Firstly, this book is a prequel to two other complete series: the Belgariad, and the Mallorean. Secondly, this book is an "autobiography" covering over seven thousand years. If you have not already read these series and enjoyed Belgarath's character, you WILL NOT enjoy the book. Belgarath's tale is long and often dry, and what saves it is his own dry and self-deprecating wit. In this the author has been very true to the character.
Having read both 'following' series, I very much enjoyed the glimpse into this character's past and mind. 7,000 years of history is a difficult thing to cover well and I think the author did a good job in choosing what to focus on. Occasionally there would be a small tidbit that clashed with previous data (or following data, in his daughter's tale) but given so much history, that is both forgivable and almost inevitable. Nor is Belgarath himself beyond altering facts to make a better story. It's a good book when taken on its own terms, and an enjoyable read to those familiar with the world.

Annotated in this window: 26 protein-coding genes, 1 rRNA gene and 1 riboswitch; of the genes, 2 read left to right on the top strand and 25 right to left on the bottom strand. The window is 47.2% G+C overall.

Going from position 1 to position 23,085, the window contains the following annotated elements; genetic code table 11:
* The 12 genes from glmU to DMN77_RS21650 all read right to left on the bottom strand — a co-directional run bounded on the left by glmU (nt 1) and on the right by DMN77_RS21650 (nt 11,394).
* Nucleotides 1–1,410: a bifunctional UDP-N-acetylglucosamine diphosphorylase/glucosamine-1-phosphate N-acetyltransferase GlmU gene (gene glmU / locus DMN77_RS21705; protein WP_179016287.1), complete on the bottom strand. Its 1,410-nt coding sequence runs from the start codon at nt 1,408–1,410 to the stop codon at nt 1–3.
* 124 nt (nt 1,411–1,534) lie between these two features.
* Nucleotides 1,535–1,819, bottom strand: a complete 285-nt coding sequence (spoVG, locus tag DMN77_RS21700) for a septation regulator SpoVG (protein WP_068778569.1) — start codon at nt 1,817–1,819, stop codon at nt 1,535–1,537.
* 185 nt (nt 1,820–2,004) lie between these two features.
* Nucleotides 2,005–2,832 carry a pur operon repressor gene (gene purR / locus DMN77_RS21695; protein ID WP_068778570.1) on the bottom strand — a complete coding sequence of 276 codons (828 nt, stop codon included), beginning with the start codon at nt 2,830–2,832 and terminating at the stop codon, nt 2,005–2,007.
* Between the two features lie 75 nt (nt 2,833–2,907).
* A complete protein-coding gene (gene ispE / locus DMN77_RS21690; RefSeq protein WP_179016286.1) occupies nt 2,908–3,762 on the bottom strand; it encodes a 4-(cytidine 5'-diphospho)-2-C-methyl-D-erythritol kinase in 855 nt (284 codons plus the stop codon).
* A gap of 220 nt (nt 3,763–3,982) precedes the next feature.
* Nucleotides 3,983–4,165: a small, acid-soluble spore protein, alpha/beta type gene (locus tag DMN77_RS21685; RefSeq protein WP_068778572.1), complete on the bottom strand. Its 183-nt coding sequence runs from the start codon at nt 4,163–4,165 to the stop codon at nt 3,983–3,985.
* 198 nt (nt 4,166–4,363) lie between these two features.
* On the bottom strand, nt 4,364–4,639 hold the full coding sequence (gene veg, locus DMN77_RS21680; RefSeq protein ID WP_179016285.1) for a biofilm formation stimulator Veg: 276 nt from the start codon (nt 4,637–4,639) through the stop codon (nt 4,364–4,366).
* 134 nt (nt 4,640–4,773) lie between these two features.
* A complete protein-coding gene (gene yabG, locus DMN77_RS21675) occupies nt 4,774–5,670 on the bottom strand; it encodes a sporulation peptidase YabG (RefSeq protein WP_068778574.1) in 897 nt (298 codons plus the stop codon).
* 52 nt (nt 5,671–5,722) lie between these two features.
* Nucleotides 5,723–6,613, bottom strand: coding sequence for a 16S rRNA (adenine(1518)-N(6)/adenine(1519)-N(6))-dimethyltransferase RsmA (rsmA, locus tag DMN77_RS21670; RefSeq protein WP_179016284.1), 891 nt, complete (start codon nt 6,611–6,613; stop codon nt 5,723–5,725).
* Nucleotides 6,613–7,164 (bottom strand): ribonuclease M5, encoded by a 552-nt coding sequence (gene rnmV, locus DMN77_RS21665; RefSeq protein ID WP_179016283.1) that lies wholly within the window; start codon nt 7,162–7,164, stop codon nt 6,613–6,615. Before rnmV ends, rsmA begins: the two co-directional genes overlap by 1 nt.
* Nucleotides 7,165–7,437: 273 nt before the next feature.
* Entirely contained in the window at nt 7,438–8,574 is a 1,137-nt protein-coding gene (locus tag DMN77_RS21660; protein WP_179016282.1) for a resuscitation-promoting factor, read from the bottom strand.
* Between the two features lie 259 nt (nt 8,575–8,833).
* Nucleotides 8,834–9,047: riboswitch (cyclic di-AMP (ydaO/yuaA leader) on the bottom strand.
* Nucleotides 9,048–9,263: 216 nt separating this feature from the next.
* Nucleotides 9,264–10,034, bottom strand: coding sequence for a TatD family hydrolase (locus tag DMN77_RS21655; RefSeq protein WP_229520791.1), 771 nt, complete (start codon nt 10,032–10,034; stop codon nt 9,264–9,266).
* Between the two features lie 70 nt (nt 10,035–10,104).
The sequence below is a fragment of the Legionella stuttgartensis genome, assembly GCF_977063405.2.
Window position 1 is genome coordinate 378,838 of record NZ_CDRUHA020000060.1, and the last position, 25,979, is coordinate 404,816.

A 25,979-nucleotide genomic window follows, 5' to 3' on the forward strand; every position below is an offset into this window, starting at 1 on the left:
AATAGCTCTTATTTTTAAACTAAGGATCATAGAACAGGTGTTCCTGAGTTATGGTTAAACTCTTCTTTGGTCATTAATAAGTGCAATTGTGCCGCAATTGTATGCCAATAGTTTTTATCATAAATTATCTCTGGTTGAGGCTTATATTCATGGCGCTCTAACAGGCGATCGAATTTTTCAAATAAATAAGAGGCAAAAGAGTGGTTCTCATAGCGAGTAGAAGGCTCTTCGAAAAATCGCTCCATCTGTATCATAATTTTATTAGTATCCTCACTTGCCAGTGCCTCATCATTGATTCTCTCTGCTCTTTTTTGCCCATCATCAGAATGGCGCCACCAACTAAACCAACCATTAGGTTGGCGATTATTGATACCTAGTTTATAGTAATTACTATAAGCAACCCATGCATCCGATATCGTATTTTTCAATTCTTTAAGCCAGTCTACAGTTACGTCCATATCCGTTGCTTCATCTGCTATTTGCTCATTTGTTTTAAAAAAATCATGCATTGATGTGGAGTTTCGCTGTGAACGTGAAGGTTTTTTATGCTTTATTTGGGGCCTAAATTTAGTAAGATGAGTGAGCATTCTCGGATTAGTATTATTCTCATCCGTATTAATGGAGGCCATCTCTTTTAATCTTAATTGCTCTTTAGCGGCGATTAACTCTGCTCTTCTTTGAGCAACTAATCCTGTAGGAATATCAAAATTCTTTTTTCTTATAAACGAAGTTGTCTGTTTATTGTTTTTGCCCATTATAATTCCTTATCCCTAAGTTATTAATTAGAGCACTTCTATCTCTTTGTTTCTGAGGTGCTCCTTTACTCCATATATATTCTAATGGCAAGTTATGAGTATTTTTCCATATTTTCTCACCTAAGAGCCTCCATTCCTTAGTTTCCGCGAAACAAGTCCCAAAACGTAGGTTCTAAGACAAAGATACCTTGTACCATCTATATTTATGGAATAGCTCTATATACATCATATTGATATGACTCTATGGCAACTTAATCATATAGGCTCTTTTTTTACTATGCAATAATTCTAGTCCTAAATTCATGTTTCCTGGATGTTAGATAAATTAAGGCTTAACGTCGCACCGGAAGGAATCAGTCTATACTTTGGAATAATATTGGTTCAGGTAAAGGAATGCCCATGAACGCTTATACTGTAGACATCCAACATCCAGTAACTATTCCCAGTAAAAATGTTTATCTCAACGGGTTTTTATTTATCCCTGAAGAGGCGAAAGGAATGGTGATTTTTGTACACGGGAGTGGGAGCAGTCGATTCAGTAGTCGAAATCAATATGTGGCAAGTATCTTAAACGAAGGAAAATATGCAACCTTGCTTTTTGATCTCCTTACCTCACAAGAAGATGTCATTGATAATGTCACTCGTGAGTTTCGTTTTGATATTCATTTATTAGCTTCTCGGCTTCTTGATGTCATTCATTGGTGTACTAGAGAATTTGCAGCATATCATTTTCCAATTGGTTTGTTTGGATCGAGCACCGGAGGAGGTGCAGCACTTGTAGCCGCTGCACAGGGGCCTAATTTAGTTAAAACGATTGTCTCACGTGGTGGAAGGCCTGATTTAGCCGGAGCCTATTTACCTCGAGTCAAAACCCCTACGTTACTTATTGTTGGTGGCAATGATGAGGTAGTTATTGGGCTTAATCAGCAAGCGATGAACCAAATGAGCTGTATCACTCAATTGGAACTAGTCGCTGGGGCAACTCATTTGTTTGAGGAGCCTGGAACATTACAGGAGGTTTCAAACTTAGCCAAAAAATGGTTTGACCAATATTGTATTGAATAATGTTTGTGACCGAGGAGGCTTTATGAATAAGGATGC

Unfortunately, the Audible Frontiers recording of it is marred by its narrator. This narrator is not actually the worst I've heard, and he probably does fairly well with non-fiction and such. But he was the absolute WRONG choice to narrate this book. Belgararth's wit and humor has been watered down to self-congratulation. The narrator's habit of making every other sentence sound like a question and other issues, turns this wry tale into a dry and PAINFUL one.
Well-spent...? I don't think it was wasted, but I couldn't go much farther than that. I listen to audiobooks while I go to sleep (something to stop my mind from spinning in endless circles), and sometimes the narration will be so good, I'll stay awake to hear it. This wasn't one of those times. On the other hand it didn't particularly annoy me either.